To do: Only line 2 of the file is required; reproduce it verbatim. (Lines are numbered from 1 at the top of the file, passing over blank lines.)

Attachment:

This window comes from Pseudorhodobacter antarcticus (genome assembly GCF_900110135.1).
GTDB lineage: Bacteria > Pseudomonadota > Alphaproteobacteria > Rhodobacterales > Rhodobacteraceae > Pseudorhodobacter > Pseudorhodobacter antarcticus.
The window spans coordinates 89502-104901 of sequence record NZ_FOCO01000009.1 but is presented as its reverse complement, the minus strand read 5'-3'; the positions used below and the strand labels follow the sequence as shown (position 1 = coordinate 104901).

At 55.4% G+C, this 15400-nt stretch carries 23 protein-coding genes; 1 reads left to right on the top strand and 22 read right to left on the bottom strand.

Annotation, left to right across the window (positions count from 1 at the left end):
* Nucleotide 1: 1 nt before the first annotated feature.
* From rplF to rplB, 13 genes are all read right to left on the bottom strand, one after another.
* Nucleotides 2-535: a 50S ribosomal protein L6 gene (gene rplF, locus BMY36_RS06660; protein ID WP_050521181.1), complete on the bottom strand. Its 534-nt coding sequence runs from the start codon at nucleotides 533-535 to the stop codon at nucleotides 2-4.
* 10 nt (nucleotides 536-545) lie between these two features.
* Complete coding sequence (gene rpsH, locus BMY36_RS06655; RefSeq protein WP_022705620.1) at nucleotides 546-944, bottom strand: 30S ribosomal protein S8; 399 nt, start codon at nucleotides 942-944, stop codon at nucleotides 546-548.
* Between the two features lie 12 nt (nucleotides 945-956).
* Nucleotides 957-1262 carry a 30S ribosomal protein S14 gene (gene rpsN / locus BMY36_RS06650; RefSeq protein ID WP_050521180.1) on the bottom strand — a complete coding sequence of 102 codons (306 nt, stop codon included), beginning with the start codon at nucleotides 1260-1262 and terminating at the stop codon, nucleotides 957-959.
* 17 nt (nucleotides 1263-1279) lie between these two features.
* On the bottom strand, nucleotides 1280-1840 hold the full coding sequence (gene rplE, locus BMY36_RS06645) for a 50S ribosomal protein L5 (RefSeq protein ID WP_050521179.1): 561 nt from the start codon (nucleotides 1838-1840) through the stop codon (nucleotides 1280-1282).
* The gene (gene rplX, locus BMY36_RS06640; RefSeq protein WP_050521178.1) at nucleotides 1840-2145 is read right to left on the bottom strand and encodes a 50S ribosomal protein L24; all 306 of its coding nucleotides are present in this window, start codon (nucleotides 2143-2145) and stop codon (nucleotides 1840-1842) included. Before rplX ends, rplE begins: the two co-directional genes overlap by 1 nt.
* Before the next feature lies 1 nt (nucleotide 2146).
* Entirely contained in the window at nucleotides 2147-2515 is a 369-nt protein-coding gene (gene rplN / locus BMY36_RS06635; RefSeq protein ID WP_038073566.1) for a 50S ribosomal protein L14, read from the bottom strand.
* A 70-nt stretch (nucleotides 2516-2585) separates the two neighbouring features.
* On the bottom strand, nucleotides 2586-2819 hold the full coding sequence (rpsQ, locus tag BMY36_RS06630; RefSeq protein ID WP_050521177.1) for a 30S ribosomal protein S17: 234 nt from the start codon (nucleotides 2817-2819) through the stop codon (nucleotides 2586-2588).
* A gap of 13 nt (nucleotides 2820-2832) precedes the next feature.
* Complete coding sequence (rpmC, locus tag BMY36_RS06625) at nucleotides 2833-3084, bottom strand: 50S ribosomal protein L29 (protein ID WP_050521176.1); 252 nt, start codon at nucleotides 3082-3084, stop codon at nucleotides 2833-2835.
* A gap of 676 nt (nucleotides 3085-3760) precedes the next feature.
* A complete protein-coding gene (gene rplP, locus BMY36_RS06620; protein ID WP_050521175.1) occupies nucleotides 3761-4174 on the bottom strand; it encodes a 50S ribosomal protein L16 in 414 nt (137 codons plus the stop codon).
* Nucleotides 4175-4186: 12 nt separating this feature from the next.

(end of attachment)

GTDB lineage: Bacteria > Pseudomonadota > Alphaproteobacteria > Rhodobacterales > Rhodobacteraceae > Pseudorhodobacter > Pseudorhodobacter antarcticus.